Most working parents likely live in fear of their child getting sick, not only because their child is sick (obvs) but also because of the implications it can have on working arrangements.
And a new survey has revealed that parents are right to be concerned as two out of five low-paid young parents who ask for flexible work arrangements, including time off when a child is poorly, are “penalised” as a result.
The TUC survey of 1,000 parents found that requesting family-friendly working patterns can lead to mums and dads getting fewer hours, worse shifts and, in some cases, losing their jobs altogether.
The TUC survey found that more than half of those working in low-paid sectors, such as retail, hospitality and social care, did not know their employment rights, with many unaware of unpaid parental leave arrangements.
All the young parents the TUC spoke to had at least one child aged between 1 and 16, were themselves aged between 20 and 35, had household earnings of less than £28,000, and none found it very easy to organise childcare with their working hours.
The survey also found that 42% of parents felt punished by their boss for asking for more flexibility and almost half (47%) said they are struggling to manage work and childcare.
Worryingly, almost a third of those parents questioned (29%) had dipped into holiday allowance and sick leave in order to look after their children over the last year.
Just over a quarter (26%) of parents said they’d had their shifts changed at short notice and almost a fifth (19%) were given their rota less than a week in advance, leaving them struggling to arrange childcare.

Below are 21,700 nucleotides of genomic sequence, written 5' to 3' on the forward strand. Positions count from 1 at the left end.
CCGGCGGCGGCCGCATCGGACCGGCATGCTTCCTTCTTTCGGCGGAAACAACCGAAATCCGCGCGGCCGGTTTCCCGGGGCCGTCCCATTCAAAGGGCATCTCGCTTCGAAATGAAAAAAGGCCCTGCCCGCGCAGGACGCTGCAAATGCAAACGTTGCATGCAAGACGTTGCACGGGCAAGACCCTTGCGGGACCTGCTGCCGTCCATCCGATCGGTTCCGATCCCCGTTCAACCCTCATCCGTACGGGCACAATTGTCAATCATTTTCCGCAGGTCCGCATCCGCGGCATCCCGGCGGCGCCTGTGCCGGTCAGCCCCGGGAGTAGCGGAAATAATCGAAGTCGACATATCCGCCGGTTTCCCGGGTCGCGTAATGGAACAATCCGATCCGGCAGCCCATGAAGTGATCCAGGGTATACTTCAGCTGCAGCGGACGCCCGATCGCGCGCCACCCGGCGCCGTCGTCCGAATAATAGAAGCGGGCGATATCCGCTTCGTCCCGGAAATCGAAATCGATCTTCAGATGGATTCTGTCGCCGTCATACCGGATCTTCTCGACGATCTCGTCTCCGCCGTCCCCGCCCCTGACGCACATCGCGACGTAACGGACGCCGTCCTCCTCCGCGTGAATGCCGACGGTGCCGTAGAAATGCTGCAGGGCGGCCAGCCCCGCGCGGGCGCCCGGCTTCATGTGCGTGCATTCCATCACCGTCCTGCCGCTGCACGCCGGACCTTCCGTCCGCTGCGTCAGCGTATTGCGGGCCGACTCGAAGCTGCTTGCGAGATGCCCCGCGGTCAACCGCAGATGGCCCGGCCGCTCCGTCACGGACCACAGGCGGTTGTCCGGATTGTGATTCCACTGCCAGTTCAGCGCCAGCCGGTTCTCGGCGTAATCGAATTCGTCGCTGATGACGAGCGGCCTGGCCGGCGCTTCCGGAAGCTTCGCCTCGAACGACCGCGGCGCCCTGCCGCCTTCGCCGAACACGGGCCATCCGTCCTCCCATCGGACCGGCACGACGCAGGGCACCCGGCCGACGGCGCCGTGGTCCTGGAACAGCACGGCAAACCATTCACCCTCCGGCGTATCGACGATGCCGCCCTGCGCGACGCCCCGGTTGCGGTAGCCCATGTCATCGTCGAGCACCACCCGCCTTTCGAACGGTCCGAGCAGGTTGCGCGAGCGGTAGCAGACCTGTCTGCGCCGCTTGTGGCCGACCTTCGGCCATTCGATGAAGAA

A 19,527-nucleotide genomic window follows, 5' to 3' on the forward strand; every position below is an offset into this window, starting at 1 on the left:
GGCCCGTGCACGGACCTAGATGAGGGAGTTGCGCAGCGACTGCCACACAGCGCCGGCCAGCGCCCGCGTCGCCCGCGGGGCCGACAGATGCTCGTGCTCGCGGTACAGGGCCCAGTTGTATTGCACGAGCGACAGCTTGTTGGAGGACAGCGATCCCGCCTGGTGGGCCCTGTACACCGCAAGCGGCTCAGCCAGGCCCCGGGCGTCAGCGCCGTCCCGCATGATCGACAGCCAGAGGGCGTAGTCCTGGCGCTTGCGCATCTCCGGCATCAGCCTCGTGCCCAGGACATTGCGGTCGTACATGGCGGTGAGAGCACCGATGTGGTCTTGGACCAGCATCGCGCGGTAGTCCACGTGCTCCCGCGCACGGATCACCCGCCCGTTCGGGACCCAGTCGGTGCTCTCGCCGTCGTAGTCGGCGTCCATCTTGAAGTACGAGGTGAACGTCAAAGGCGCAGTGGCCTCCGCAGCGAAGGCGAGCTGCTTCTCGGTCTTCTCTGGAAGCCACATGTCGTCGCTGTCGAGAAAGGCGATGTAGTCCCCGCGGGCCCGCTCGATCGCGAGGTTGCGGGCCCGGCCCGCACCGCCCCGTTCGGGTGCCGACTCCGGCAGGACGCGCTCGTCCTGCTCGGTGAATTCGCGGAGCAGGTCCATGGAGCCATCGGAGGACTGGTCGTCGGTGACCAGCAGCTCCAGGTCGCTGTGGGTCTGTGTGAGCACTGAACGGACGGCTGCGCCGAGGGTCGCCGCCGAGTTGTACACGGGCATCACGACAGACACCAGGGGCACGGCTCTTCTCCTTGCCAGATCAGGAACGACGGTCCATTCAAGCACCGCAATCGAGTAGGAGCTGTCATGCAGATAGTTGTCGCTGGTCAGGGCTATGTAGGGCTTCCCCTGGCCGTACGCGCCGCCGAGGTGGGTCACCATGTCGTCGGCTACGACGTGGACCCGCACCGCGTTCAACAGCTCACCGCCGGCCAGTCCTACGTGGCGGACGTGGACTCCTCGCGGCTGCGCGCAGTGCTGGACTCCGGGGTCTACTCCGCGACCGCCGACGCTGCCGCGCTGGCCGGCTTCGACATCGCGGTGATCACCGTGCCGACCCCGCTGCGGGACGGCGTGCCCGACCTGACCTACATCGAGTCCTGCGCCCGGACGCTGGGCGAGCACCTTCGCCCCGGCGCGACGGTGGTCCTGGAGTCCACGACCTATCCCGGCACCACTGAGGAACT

As a result of the findings, the TUC is calling for the introduction of measures to help families, including all workers being given notice of their shifts at least one month in advance.
It says everyone at work – including zero-hours contract workers, agency workers and those in casual work – should get the same parental rights as employed parents.
Parents should also be given information about their workplace rights, including the rights which will help them manage their childcare needs.
The TUC also believes parental leave and time off for dependants should be paid and recommends the government start by introducing a period of 5 days paid parental leave at least at the National Minimum Wage rate.
Commenting on the findings, TUC general secretary Frances O’Grady said: “Too many workplaces expect mums and dads to forget all about their kids as soon as they walk through the door.”
“It’s a nightmare to plan childcare when your boss changes your shifts at the drop of a hat, and you never work the same weekly hours twice.”
“Many parents fear losing shifts, taking unpaid leave or being viewed badly at work if they need time off to look after their kids,” she continued.
She said it was “shocking” that some mums and dads were stopped from taking their children to hospital when they were sick.
“All workers should be given notice of their shifts at least one month in advance. Everyone at work should get the same parents’ rights from day one – and everyone should be given written information about these rights.
“My advice to working dads and mums is this: join a union today. Your union will make sure you get your legal rights to time off to look after your kids.”
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